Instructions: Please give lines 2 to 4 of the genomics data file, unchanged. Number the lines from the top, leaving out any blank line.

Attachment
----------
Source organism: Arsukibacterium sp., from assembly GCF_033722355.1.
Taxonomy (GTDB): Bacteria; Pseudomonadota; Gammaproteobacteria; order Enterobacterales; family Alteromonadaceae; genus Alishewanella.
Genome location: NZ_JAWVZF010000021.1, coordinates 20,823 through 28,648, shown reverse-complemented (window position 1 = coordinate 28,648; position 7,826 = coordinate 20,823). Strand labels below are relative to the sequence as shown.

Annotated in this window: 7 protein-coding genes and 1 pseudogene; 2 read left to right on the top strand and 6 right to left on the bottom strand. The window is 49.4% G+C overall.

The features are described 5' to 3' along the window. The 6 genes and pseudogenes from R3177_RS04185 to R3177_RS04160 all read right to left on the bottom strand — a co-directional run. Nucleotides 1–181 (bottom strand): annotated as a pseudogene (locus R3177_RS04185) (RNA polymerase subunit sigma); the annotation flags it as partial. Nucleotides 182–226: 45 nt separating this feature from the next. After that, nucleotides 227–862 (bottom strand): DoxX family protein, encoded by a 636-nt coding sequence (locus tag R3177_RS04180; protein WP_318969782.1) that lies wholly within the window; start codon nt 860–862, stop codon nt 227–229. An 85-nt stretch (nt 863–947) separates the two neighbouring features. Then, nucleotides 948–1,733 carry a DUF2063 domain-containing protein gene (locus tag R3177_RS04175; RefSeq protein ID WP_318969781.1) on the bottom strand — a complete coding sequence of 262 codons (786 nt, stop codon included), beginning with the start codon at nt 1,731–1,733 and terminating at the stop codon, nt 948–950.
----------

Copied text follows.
Taxonomy (GTDB): Bacteria; Pseudomonadota; Gammaproteobacteria; order Enterobacterales; family Alteromonadaceae; genus Alishewanella.
Genome location: NZ_JAWVZF010000021.1, coordinates 20,823 through 28,648, shown reverse-complemented (window position 1 = coordinate 28,648; position 7,826 = coordinate 20,823). Strand labels below are relative to the sequence as shown.

Annotated in this window: 7 protein-coding genes and 1 pseudogene; 2 read left to right on the top strand and 6 right to left on the bottom strand. The window is 49.4% G+C overall.